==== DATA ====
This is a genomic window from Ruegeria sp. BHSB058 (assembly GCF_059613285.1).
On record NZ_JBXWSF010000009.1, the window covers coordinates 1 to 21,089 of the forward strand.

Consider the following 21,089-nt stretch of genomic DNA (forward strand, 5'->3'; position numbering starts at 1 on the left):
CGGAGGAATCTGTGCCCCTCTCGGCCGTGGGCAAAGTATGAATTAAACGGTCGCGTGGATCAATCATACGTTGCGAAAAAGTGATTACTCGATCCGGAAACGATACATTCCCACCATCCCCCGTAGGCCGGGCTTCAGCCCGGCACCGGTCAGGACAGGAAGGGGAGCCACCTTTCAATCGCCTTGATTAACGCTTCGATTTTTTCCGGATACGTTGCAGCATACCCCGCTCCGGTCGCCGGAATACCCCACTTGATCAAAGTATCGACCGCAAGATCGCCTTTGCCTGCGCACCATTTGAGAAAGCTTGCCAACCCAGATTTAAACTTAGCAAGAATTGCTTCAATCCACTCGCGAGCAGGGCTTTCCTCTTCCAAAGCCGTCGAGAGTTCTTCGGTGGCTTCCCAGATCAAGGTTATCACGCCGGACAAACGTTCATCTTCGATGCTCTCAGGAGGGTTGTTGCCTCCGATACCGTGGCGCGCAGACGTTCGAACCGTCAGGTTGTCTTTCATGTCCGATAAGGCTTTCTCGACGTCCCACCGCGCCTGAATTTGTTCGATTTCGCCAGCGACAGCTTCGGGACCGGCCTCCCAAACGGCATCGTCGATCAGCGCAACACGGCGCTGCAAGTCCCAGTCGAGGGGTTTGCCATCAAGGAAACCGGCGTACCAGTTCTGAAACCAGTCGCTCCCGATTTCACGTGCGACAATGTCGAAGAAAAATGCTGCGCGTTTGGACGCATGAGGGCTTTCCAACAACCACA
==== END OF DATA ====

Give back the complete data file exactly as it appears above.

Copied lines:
This is a genomic window from Ruegeria sp. BHSB058 (assembly GCF_059613285.1).
On record NZ_JBXWSF010000009.1, the window covers coordinates 1 to 21,089 of the forward strand.

Consider the following 21,089-nt stretch of genomic DNA (forward strand, 5'->3'; position numbering starts at 1 on the left):
CGGAGGAATCTGTGCCCCTCTCGGCCGTGGGCAAAGTATGAATTAAACGGTCGCGTGGATCAATCATACGTTGCGAAAAAGTGATTACTCGATCCGGAAACGATACATTCCCACCATCCCCCGTAGGCCGGGCTTCAGCCCGGCACCGGTCAGGACAGGAAGGGGAGCCACCTTTCAATCGCCTTGATTAACGCTTCGATTTTTTCCGGATACGTTGCAGCATACCCCGCTCCGGTCGCCGGAATACCCCACTTGATCAAAGTATCGACCGCAAGATCGCCTTTGCCTGCGCACCATTTGAGAAAGCTTGCCAACCCAGATTTAAACTTAGCAAGAATTGCTTCAATCCACTCGCGAGCAGGGCTTTCCTCTTCCAAAGCCGTCGAGAGTTCTTCGGTGGCTTCCCAGATCAAGGTTATCACGCCGGACAAACGTTCATCTTCGATGCTCTCAGGAGGGTTGTTGCCTCCGATACCGTGGCGCGCAGACGTTCGAACCGTCAGGTTGTCTTTCATGTCCGATAAGGCTTTCTCGACGTCCCACCGCGCCTGAATTTGTTCGATTTCGCCAGCGACAGCTTCGGGACCGGCCTCCCAAACGGCATCGTCGATCAGCGCAACACGGCGCTGCAAGTCCCAGTCGAGGGGTTTGCCATCAAGGAAACCGGCGTACCAGTTCTGAAACCAGTCGCTCCCGATTTCACGTGCGACAATGTCGAAGAAAAATGCTGCGCGTTTGGACGCATGAGGGCTTTCCAACAACCACA